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  1. #1
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    "The ICC is just a plaything of the Big Three" : Fazeer Mohammed

    In his latest blog for PakPassion.net, Fazeer Mohammed expresses his opinions about the control that the Big 3 exercise over world cricket, South Africa's current woes in international cricket, Phil Simmons second stint as coach of the West Indies and why the weight of expectations on the shoulders of Pakistan's young fast-bowlers could be detrimental for their progress.


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    It’s not very often that an iconic venue perfectly symbolises what that sport represents.

    In cricket though, Lord’s, with a surface that would be condemned as unsatisfactory anywhere else in the world, typifies almost exactly the uneven playing field which is, was and probably always will be the defining characteristic of what many still laughably refer to as the “gentleman’s game.”

    And the gradient just keeps getting steeper, as exemplified in the latest attempt by the cartel of India, England and Australia to stage a four-nation One-Day International series in defiance of a convention presumably introduced by the International Cricket Council (ICC) to discourage tournaments rivalling their global events.

    Then again, the ICC is just a plaything of the “Big Three,” so any of the rules and conventions agreed to there are really for the rest of us beggars of the cricketing world to be kept in line or suffer the ultimate consequence of being locked out of the money-spinning competitions featuring the game’s traditional rivals and its economic powerhouse.

    And that’s essentially what the idea of the fourth team in that proposed event is all about: a tantalising prospect for the rest of the cricketing nations all jostling for attention and kissing up to the lords of the game for the precious invitation to their breakaway event. It is classic divide and rule and everyone knows it, even if publicly they will say otherwise.

    Wouldn’t it be nice to think that the other nine Full Member nations could band together for the real good of the game and refuse to the kowtow to the demands of the cricketing mafia? It sounds heroic but in the harsh reality of the international cricket environment, where revenue is essentially controlled by that trio, no national administration will sacrifice financial viability for principle because the same fans outraged at the injustice will burn effigies of administrators who stand their ground at the cost of matches against cricket’s ruthless godfathers.

    As I just said, we know all of this already, so what’s the point of going on about it? I don’t know really. As one well-meaning off-screen personality intimately involved in television coverage of the international game once told me: you can make all the noise you want about the inherent injustices at the elite level of the sport, nothing is going to change because the power-brokers like it so and the rest who rely on the power-brokers lack the will to effect real change.

    So let’s move on.

    While South Africa will be counted among those nations battling to stay afloat financially, their performances on the field in the nearly 29 years since re-admission have generally been of the very highest standard, even with that constant label of “chokers” when it comes to major tournament finals (with the exception of the inaugural Champions Trophy in 1998).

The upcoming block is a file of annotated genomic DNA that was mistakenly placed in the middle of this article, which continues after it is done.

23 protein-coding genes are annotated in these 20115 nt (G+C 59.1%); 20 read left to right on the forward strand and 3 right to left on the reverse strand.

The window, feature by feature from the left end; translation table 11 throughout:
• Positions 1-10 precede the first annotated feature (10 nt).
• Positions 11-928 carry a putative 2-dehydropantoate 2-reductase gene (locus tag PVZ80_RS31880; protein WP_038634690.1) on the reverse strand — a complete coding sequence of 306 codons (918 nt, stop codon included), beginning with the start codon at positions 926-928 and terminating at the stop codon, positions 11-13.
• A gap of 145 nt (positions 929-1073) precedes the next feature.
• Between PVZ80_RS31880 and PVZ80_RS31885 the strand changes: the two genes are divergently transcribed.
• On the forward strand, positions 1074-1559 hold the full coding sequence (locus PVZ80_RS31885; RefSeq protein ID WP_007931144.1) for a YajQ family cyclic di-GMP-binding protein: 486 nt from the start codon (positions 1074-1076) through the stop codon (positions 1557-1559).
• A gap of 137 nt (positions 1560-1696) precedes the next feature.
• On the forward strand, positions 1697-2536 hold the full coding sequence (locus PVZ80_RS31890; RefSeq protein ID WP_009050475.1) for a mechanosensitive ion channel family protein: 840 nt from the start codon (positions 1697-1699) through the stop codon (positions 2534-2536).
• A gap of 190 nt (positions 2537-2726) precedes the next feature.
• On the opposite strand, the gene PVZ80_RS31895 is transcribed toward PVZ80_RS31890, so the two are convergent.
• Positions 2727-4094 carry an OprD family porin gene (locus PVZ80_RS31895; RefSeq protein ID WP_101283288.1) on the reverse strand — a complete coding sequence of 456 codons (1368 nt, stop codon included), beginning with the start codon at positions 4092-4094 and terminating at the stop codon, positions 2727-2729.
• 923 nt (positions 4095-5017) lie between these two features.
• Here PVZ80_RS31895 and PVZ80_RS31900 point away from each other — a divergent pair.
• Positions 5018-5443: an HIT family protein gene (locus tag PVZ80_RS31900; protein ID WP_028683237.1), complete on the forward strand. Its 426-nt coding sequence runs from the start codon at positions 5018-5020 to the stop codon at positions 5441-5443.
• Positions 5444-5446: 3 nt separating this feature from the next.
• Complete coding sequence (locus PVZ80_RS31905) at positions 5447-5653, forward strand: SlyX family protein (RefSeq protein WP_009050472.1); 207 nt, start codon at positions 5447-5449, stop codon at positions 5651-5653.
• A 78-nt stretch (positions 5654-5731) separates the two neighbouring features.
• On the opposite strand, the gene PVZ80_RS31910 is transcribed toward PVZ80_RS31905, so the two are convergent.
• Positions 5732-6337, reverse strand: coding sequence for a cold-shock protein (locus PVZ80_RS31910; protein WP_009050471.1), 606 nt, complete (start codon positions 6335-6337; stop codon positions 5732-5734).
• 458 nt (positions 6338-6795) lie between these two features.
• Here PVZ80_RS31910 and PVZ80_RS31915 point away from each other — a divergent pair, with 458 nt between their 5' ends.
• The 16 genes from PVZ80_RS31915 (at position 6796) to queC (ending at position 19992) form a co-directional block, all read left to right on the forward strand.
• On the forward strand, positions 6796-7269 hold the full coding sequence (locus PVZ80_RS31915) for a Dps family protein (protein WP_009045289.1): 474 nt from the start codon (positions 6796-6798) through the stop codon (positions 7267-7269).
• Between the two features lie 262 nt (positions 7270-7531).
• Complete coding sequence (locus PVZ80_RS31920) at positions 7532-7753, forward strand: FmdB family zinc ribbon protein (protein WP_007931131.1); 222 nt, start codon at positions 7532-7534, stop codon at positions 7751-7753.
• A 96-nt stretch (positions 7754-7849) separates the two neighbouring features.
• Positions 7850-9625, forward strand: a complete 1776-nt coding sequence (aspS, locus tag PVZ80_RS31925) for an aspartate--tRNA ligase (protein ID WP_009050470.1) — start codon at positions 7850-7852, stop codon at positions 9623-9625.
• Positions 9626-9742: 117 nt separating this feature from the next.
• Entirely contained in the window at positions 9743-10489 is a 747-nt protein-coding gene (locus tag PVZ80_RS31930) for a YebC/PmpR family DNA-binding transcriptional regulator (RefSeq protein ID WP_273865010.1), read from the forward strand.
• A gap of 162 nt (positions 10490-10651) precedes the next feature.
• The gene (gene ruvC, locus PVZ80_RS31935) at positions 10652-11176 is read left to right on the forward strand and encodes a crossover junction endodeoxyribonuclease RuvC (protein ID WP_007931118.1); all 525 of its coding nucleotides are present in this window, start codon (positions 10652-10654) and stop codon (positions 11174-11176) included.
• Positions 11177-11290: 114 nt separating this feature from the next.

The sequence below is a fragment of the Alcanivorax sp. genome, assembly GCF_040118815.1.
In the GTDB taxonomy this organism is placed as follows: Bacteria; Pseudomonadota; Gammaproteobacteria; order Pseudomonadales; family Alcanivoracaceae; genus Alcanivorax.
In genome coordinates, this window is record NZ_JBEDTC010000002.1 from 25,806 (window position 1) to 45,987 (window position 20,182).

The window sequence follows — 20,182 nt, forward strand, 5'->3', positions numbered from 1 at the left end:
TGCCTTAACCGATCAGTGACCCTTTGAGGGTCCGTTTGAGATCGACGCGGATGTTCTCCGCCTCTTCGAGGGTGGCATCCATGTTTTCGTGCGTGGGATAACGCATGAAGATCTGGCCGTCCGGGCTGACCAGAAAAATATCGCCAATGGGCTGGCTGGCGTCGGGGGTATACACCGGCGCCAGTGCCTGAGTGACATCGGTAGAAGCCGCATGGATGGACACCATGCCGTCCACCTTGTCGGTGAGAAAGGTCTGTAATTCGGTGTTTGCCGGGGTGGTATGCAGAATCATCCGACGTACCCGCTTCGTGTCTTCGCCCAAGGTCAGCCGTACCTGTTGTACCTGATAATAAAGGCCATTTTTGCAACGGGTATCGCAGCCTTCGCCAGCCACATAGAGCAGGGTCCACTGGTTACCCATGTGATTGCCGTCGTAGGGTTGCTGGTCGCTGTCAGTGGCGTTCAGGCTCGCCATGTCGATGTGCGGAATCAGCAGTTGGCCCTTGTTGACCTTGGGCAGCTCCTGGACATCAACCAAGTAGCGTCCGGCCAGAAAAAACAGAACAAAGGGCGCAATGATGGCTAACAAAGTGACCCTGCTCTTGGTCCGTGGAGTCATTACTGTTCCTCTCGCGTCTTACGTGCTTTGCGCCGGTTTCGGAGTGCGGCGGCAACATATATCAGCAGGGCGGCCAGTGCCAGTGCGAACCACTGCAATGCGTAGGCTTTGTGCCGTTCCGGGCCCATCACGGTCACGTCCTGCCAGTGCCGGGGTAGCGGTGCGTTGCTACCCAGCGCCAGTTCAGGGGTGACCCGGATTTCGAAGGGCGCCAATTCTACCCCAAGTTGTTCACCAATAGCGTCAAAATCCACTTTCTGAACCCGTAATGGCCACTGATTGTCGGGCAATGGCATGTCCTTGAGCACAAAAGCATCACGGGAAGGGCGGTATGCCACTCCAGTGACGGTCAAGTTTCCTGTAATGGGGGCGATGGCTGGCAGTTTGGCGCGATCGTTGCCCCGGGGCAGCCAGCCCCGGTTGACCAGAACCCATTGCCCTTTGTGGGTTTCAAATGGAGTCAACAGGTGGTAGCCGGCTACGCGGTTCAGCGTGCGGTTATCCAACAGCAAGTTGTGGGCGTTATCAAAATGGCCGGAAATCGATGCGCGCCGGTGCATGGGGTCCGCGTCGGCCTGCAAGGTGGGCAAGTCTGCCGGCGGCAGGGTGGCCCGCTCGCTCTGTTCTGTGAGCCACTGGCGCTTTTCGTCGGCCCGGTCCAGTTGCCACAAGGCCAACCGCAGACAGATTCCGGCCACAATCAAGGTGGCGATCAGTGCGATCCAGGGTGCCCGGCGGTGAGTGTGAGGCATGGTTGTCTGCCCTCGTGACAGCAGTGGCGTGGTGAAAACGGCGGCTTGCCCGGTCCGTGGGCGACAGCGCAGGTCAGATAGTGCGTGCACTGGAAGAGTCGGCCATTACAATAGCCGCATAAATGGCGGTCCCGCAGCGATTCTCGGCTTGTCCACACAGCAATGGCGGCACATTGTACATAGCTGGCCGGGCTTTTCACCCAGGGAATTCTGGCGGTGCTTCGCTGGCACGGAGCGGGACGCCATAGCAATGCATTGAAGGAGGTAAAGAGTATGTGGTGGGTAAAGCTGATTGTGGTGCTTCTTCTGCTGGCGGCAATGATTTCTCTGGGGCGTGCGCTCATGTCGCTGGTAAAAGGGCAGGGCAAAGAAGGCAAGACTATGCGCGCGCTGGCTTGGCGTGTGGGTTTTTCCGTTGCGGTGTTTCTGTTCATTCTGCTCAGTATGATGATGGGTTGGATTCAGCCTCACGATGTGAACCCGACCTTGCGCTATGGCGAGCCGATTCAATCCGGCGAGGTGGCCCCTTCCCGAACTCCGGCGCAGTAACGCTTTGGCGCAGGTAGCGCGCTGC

Now though the picture is a very grim one.

    A 3-1 home Test series loss to England is just the latest setback for the Proteas, made all the more significant in that it occurred under the stewardship of new head coach Mark Boucher, the outstanding former wicketkeeper-batsman whose career was ended by a freak eye injury during the 2012 tour of England.

    There will continue to be mixed views on top former players stepping into the role of coaches. Some will say playing experience at the highest level is essential to fully appreciate and respond to the challenges faced by contemporary cricketers. It is also believed that possessing such a pedigree immediately commands greater regard and respect in the dressing room.

    Obviously though it doesn’t guarantee positive results. Often it is the man-management skills of the coach, more than his playing record, which makes all the difference. Take the West Indies situation for example since Phil Simmons has returned for a second stint as head coach after being unceremoniously sacked by the previous Cricket West Indies administration less than halfway into a three-year contract.

    By any standard the record of the former opening batsman is mediocre (22.26 average from 26 Tests and 28.93 from 143 One-Day Internationals). Yet as in his first term as West Indies coach and subsequent assignments with Ireland and Afghanistan, Simmons is making a noticeable difference to the Caribbean side’s level of competitiveness.

    They pushed India hard in a three-match ODI series in India in December, and while they should have shown a greater level of ruthlessness at home to the Irish in January in ODIs and T20Is, it is obvious the players are more comfortable and better motivated under Simmons’ stewardship (and with the support of the experienced Kieron Pollard as captain in the white ball formats) than was evident in the chaotic year since Australian Stuart Law gave up the job in the midst of a sub-continental tour.

    Of course this is no guarantee of long-term success, and the next Test assignment – three matches in England in June – followed by the defence of the World T20 crown in Australia in October will give a clearer picture on whether Simmons’ role as West Indies coach refutes or supports the argument for former greats as coaches.